While some listeners may balk at the fact that each of the four sides of this pressing bring with them the necessity for regular changing/flipping in order to keep the record’s momentum moving (at most, one side of either of these two plates holds three songs – and the D-side holds two), the argument FOR the fact that all sides seem lean is that, unlike so many other vinyl reissues, there’s far less likelihood of skips from the moment of unboxing because they aren’t pressed so close together. It might seem like a reach for a good reason but, given the multitude of albums which suffer from that problem because they were pressed on CD first and stacked with tracks because of it, there is most definitely something to be said for it on this reissue.
Anyway, after flipping to the B-side of Bringing Down The Horse, listeners will find that, if they do it quickly, the album’s momentum doesn’t dip because they’re still neck-deep in “singles country.” First, “Three Marlenas” brings with it some true romance that the talk of cheap wine, cigarettes and burning things didn’t muster in “One Headlight” and discussions of shame and vanity in “Bleeders” didn’t even come close to. The composition of the song really lends itself to loverly posturing as well; Dylan’s vocal delivery is methodical and sweet, and bolstered by the song’s chord progression, and that really primes the proverbial circuits for the biggest barnburner of a single that Bringing Down The Horse would ultimately offer, “The Difference.”
Now, looking deeply into “The Difference” with the benefit of a slightly more critical eye, it becomes easy to see that, in fact, it is the first big breakthrough for Jakob Dylan as a songwriter standing on his own merits instead of angling toward something akin to his father’s work. Other than being the hardest-rocking song on the album, the lyric sheet features more concrete imagery in it than it does less-tactile, poetic angles. Here, listeners can really see the two boys by the river telling stories and lies to each other while catching fireflies in the dark rather than only getting an artful sense of it as they might have if the idea had appeared in “One Headlight” or “6th Avenue Heartache.”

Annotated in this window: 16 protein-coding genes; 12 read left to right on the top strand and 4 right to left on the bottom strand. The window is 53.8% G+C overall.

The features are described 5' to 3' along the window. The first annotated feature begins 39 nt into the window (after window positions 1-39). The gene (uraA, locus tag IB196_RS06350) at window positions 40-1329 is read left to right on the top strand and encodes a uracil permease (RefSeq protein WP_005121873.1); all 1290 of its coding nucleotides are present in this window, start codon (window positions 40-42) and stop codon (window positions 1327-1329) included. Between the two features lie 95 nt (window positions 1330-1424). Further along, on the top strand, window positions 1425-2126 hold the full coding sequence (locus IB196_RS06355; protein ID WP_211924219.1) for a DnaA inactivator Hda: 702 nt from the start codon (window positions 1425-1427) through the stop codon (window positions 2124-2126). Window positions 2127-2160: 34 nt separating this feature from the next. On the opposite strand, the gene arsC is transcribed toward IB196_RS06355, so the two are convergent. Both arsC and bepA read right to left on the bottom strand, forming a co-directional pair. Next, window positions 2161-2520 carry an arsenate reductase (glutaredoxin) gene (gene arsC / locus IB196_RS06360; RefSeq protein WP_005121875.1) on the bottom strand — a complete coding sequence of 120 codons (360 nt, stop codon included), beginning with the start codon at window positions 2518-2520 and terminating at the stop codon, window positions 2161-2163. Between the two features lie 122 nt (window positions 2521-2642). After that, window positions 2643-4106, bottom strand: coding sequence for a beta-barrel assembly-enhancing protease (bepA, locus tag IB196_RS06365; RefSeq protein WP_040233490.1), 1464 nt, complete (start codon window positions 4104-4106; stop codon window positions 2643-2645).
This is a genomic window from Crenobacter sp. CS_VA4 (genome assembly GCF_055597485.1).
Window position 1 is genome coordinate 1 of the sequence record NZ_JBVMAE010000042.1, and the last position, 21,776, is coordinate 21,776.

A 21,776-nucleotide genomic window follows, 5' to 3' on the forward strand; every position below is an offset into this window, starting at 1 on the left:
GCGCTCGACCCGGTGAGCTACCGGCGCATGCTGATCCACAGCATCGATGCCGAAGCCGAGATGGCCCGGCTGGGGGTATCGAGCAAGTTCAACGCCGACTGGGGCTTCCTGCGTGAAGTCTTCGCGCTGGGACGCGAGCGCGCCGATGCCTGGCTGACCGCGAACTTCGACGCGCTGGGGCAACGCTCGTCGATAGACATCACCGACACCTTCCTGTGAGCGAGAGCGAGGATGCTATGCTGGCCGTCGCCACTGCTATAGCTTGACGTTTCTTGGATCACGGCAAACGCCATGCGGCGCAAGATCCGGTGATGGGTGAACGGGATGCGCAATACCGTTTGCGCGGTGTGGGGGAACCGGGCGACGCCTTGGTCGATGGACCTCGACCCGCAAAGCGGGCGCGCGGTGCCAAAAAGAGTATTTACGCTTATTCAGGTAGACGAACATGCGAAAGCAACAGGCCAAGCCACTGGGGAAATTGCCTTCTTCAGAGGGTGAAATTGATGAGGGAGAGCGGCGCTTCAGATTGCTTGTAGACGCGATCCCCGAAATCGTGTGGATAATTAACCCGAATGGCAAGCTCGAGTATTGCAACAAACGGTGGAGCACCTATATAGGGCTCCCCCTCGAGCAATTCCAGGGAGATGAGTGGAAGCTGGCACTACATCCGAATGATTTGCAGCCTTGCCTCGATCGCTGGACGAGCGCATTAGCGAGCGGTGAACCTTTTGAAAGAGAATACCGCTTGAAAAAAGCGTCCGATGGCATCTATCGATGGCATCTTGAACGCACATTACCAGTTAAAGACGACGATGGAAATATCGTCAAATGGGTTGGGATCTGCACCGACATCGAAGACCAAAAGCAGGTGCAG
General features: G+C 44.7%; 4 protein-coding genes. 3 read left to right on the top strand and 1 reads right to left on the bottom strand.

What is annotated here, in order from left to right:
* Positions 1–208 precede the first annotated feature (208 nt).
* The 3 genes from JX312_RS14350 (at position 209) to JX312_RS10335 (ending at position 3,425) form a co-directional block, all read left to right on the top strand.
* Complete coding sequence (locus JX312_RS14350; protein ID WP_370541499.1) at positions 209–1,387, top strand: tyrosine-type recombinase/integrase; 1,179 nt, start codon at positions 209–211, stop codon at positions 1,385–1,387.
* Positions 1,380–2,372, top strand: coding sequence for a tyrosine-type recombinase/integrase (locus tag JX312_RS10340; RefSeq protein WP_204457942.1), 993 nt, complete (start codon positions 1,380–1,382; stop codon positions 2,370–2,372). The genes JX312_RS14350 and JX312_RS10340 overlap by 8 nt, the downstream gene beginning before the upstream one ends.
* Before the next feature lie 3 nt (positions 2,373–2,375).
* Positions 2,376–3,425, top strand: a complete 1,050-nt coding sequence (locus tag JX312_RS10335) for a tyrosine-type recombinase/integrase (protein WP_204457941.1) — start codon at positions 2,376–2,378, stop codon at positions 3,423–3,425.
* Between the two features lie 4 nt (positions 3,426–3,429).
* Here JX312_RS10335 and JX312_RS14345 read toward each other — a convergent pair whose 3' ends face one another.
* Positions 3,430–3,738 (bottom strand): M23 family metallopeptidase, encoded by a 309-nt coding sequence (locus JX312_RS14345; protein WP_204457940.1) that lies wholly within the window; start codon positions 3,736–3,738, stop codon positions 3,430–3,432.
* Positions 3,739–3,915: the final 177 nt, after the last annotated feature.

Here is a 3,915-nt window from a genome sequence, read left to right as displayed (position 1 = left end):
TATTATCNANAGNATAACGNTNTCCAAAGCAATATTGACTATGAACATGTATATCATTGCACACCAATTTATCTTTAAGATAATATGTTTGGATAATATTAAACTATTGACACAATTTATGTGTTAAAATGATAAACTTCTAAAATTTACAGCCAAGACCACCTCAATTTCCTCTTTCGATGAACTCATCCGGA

Likewise, while there’s clearly a lot more license taken with lines like “They say that children now they come in all ages/ And maybe sometimes old men die with little boy faces,” they still sit as more solid in the minds of listeners to mull them over as they also contemplate how little anything ever changes in and about those they know who really need to (in extension of the title lyric). They’ll find they’re still chewing on that after “Invisible City” has played through (those who really want to get an idea of that song will need to lift the needle and restart it because, while it’s not a bad track, it doesn’t hold a candle to “The Difference”) and the needle needs lifting again if they wish to continue along.
While there’s no denying that the second plate in this Bringing Down The Horse set is lighter than LP1 (three songs on one side, two on the other – and not a single among them), that doesn’t mean its worth skipping. In fact, both “Josephine” and “God Don’t Make Lonely Girls” standout as being landmark deep cuts which both bemoan loss and loneliness, but (in a similar manner to the singles) treat the poetic sense of malaise and loneliness which powers them both like something of a celebration. True, they move slower than the singles of LP1, but they feature examples of great lonesome poetry and conjure the image of Jakob Dylan as a lonely man in a bar looking up to catch these images and jaught them down quickly – but also make sure that no one saw him do it.
Weighing this 2LP set as a whole, that Bringing Down The Horse has been reissued now at its twentieth anniversary is far less confusing than the fact that this is the FIRST time it has been reissued in twenty years. Listening here, even passive fans who really lost track of The Wallflowers after the memory of this album faded can easily and will be taken back to the brightness of this moment in the band’s career. Granted, they’ve never come close again since – but that doesn’t mean it isn’t worth re-living; it is spectacular and deserves recollection.